How do you profit
Pair trading is known as a market neutral strategy because you are not relying solely on the direction of the stock movement to be profitable. Instead, you are trading the spread between two stocks and as such can be profitable in numerous different scenarios.
Lets say we enter a pair trade by shorting $WDC and buying $STX. Here are a few scenarios of how things could play out:
|Goes down||Goes up||We profit on both sides of the trade.|
|Goes down||Goes down||
We profit on $WDC and lose on $STX. In other words, the profits from one side of the trade are offsetting the losses on the other side. There is no need to close the trade, we simply wait to see if the first scenario still plays out.
In fact, if $WDC goes down faster and to a larger extent than $STX, we still profit even though that was not our initial intention.
|Goes up||Goes up||This plays out in the same way as the above example, ie: keep the trade open.|
|Goes up||Goes down||We close the trade for a loss at a predefined level.|
Out of all the possible outcomes, only outcome number 4 results in a clear loss. Outcome 1 is the ideal result. Outcome 2 and 3 simply mean that we continue holding the trade since there is still an opportunity to profit.
Benefits of Pair Trading
- Crash protection: Since we are long one stock and short another, if we experience a significant stock market crash we can remain calm and leave our trade open because the losses from one leg of the trade will be offset by the profits on the other.
- Market Neutrality: Pair trading does not rely solely on market direction. There are times that the stock market stays within a range for several months, sometimes years. Simply buying stock during that time will yield very little profit. Pair trading on the other hand does not rely on you being correct on market direction. The market can stay largely unchanged and yet you can continue profiting from multiple pair trades.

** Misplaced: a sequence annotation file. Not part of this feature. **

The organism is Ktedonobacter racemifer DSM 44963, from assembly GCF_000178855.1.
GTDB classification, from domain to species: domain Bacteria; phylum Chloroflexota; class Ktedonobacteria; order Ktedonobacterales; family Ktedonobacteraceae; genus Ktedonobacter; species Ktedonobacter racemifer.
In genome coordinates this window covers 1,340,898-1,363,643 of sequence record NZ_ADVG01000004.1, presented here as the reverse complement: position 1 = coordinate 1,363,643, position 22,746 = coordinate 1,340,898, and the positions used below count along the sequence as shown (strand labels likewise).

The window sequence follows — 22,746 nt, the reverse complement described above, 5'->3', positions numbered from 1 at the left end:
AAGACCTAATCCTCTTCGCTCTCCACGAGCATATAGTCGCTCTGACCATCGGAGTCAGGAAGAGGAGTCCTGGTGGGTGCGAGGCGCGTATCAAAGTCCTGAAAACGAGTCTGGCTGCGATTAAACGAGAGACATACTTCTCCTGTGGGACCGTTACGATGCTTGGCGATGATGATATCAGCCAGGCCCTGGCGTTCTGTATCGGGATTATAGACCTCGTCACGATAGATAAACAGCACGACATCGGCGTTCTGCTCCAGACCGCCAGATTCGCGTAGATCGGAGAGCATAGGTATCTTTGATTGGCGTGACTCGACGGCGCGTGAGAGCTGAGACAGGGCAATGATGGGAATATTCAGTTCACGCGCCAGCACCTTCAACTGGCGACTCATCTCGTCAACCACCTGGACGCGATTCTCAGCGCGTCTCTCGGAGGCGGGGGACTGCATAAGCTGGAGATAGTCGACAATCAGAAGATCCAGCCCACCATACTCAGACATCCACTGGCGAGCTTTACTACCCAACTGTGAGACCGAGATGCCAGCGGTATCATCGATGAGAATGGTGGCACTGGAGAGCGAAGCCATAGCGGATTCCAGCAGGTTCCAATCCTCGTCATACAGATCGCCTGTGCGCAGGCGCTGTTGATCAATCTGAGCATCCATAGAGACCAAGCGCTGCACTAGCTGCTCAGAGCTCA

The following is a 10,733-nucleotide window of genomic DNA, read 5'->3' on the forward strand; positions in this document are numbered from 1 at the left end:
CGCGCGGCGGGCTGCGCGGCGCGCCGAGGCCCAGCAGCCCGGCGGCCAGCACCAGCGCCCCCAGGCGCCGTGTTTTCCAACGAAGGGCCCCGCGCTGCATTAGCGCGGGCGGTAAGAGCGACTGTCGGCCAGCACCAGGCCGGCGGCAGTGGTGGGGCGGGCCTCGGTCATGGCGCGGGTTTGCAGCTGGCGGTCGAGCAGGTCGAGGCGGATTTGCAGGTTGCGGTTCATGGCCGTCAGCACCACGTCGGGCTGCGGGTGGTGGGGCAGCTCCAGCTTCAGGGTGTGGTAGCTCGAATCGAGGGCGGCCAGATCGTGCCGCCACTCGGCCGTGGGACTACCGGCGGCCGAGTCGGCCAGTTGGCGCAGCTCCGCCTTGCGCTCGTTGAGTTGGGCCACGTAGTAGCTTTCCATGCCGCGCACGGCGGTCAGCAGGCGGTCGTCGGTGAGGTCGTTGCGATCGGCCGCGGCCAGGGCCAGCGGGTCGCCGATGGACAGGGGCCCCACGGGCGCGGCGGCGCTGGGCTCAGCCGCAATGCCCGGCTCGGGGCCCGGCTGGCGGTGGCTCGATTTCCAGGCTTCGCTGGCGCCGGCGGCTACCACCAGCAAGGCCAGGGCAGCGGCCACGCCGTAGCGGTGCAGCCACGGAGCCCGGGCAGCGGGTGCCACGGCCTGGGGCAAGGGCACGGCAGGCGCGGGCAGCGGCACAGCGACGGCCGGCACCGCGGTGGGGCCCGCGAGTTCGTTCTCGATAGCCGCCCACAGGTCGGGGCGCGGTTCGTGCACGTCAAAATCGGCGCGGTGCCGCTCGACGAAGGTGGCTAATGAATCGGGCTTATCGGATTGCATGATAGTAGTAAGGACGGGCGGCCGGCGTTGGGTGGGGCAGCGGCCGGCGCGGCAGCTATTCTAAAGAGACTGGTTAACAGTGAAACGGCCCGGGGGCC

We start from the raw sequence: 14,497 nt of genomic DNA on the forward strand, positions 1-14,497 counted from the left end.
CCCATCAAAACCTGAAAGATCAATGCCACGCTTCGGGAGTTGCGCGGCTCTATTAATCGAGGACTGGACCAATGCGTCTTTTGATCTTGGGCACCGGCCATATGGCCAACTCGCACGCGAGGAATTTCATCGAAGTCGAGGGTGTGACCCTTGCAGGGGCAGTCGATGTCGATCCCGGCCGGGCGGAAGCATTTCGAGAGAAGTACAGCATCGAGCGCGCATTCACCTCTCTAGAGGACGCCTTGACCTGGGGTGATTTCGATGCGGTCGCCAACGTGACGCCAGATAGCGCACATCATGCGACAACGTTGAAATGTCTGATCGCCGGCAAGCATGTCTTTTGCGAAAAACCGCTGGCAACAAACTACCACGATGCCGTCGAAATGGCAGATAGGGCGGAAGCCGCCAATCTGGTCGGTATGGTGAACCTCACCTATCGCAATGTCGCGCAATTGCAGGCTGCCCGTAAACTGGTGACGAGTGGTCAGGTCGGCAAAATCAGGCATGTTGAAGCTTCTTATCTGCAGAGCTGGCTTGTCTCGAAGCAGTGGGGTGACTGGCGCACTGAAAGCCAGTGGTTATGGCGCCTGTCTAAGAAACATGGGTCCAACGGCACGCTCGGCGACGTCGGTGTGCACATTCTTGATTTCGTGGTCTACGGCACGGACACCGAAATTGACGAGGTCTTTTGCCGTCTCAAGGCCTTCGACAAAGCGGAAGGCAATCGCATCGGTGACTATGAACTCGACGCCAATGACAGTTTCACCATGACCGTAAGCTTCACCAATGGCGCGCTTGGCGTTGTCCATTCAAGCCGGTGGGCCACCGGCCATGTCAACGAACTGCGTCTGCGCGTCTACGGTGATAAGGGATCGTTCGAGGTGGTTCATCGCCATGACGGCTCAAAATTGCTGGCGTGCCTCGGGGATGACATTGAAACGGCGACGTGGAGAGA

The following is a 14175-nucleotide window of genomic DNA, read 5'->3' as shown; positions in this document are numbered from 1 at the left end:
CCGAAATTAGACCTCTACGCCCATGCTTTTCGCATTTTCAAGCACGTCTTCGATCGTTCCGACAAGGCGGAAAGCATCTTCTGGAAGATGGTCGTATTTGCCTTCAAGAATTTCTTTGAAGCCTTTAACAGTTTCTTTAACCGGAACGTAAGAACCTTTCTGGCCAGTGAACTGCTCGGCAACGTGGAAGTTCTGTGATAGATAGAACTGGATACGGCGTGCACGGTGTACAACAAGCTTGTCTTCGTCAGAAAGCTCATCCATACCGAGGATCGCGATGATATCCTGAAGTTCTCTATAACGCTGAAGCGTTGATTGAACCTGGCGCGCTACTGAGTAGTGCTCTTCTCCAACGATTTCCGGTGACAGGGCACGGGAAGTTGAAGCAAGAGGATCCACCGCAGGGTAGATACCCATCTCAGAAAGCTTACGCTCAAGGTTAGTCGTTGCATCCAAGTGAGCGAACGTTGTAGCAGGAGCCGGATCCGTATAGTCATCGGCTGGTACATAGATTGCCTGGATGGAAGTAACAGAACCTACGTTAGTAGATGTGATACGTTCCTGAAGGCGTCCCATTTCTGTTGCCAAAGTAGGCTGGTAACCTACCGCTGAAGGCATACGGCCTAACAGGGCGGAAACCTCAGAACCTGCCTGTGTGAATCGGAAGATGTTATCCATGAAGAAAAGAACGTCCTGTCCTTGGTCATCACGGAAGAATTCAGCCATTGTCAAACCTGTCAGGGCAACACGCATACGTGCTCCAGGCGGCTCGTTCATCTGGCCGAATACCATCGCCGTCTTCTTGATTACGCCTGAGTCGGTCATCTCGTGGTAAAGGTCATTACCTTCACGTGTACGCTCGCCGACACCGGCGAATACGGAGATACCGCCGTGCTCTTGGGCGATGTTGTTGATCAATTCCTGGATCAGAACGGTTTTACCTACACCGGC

- Self funding: Pair trading can often be self funding to a large extent. This is because the sale of the short stock pays for the purchase of the long stock.
- Statistically sound: Pair trading involves rigorous statistical and fundamental analysis to identify viable pair trading candidates. As such, when a viable pair has been found it tends to be profitable for years to come. Pair trading (aka: Stat Arb) has long been a common strategy used in hedge funds and trading firms.
Pair trading can initially be a complex topic, but once the general principles are understood it makes for an excellent addition to most traders repertoire of strategies.
There is a lot of statistical analysis that goes into identifying viable pair trading candidates which will be discussed in future articles in this series.
Our pair trading tool performs all of the required statistical analysis for you on any pair of stocks, presenting the resulting charts and stats in an intuitive format. After identifying viable pair trading candidates, you can save them to your watch list which will automatically update all the relevant stats on a daily basis. You simply wait until an entry or exit signal occurs before taking action.
Click here for part 2 of this series.